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COVID-2019. Overload of health systems threatens pregnant women and newborns

UNICEF urges governments and donors to maintain vital services for pregnant women and newborns.

 

According to UNICEF, almost 116 million newborns will be born during the coronavirus pandemic. The babies are expected to be born with coronavirus as a contagion in the 40 weeks following the March 11 announcement, a time when health care systems and medical supplies and equipment supply chains are already overloaded.

 

Newly expectant mothers and newborns face difficult times, including limitations such as self-isolation and curfews. Medical facilities are overloaded with the fight against coronavirus. There is a shortage of equipment and delays in supplies, as well as a shortage of skilled nurses following childbirth, as nurses, including midwives, are equipped to treat those infected with coronavirus.

 

“Millions of women wanted to become mothers in the world we knew. Now they must be ready to live in a completely different world. A world where pregnant women are reluctant to visit medical facilities for fear of becoming infected or not receiving emergency medical care due to an overcrowded health care system or self-isolation, ”said UNICEF Executive Director Henrietta Fore. “It’s hard to imagine how much the coronavirus has changed motherhood.”

 

In the run-up to May Family Day, UNICEF warns that coronavirus outbreaks could disrupt health care, such as childbirth, endangering millions of pregnant women and their babies.

 

India (20.1 million), China (13.5 million), Nigeria (6.4 million), Pakistan (5 million) and Indonesia (4 million) are the countries with the highest birth rates in the nine months following the announcement of pandemic. Most of these countries have had high infant mortality rates even before the pandemic, and that rate could rise due to coronavirus.

 

Even the richest countries are suffering from this crisis. The United States, the sixth largest country in terms of births, is projected to have more than 3.3 million births between March 11th and December 16th. Authorities in New York are trying to find alternative delivery centers because many pregnant women are afraid to give birth in hospitals.

 

UNICEF notes that while evidence suggests that pregnant women are more likely to be infected with the coronavirus than others, states should provide prenatal, obstetric and postpartum services. It should be taken into account that unhealthy infants need urgent medical attention because they are at risk of death. New families need support for mothers to start breastfeeding, get proper medication, vaccinations, and proper nutrition to keep their babies healthy.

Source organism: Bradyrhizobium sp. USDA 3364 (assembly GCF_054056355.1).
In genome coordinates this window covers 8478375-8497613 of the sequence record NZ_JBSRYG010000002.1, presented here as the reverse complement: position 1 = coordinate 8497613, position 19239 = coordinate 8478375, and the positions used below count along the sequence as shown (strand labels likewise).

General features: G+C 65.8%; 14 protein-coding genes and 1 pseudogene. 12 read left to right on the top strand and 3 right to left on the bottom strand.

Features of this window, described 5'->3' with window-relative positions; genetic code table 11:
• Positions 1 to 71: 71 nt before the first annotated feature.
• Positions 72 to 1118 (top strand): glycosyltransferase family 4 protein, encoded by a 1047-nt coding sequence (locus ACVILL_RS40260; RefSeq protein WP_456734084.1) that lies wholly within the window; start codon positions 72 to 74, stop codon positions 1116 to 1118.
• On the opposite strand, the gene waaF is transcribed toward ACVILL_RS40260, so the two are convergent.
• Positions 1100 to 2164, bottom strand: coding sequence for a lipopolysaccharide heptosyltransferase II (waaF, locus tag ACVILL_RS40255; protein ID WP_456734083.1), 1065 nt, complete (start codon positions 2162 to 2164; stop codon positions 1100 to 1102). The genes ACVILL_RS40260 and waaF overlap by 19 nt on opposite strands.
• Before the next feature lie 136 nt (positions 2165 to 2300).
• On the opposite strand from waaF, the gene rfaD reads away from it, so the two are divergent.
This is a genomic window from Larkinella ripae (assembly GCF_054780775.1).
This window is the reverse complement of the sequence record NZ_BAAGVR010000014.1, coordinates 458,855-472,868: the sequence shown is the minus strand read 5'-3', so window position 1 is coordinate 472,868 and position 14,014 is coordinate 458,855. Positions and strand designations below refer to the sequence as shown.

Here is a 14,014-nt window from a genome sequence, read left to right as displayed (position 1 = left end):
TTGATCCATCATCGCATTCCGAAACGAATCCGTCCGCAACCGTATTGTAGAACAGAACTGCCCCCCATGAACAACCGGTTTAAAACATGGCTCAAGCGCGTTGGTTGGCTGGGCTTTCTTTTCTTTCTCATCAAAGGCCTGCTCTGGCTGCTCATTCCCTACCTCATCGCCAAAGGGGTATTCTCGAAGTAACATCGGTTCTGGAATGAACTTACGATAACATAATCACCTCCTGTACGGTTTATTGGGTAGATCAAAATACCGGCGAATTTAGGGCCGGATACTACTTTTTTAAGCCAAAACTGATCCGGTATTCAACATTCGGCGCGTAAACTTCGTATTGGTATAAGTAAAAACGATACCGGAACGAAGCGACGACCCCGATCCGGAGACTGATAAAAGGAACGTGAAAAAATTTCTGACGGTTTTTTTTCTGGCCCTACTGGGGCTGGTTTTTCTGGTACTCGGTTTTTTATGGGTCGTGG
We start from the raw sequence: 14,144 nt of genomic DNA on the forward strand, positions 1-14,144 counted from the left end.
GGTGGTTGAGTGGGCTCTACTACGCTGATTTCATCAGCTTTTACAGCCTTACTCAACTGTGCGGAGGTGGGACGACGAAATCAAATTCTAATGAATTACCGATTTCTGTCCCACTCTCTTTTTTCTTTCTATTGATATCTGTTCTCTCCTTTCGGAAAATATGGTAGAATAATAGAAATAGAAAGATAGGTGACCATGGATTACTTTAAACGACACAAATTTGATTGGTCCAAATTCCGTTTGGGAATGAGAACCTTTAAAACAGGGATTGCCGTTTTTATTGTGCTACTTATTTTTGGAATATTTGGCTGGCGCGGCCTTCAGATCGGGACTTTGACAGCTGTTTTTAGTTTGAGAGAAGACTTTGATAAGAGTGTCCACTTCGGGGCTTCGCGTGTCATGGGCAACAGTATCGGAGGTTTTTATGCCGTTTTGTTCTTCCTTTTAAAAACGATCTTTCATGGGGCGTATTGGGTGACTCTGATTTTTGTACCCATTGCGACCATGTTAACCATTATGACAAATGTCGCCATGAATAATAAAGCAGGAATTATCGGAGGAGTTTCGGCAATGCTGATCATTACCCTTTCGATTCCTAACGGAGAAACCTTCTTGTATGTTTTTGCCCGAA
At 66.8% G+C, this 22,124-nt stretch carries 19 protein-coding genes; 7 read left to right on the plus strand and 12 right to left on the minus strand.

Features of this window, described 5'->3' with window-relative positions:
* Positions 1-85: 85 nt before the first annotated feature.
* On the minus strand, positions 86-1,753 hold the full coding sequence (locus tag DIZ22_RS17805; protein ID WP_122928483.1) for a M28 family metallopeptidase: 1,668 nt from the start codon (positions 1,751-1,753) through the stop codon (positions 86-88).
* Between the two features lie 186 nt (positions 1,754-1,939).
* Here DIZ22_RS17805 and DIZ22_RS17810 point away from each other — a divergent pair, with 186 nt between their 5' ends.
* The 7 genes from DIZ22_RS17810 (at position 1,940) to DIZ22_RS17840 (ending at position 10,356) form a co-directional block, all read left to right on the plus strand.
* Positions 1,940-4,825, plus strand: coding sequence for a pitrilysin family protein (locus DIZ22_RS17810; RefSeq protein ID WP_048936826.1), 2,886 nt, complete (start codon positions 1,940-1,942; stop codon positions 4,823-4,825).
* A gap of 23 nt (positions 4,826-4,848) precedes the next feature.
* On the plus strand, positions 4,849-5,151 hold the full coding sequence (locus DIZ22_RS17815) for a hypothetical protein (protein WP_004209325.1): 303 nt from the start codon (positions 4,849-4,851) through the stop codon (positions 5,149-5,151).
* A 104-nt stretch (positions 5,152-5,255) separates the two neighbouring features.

In particular,

  • Assist pregnant women in prenatal care, provide skilled care during childbirth, as well as postpartum care, and, if necessary, provide medical care for coronavirus.
  • Provide medical personnel with the necessary personal protective equipment, such as pre-testing and vaccinations as soon as the CODIV-19 vaccine becomes available, so that they can provide high-quality care to all pregnant women and newborns during the pandemic.
  • Ensure that all means of infection prevention and control are available in the maternity ward during childbirth and immediately after delivery.
  • Allow medical workers to help pregnant women and new parents through home visits.
  • To provide financial resources for the implementation of vital services, as well as appropriate equipment and equipment for maternal and child health.

 

Although it is not yet known whether the virus is transmitted from mother to child during pregnancy and childbirth, UNICEF advises pregnant women:

 

  • Follow the precautionary measures. Take care of their health carefully to detect the symptoms of COVID-19 and contact the nearest appropriate facility if they have any complaints or symptoms.
  • Use all precautions to protect themselves from infection, as well as to keep physical distance, avoid crowded places and, if possible, use online medical advice.
  • Continue to breastfeed their baby, even if they are infected or suspected of being infected with the coronavirus, as the virus has not been found in breast milk samples. Mothers infected with coronavirus should wear a mask when feeding their baby. Wash their hands before touching baby, then clean and disinfect surfaces frequently touched with their hands.
  • Continue to hug the baby and keep the skin-to-skin contact.
  • Check with their midwife or doctor where it is safest to give birth, make a birth plan to avoid unnecessary worries and get there on time.
  • Continue medical procedures, including routine vaccinations, after the baby is born.

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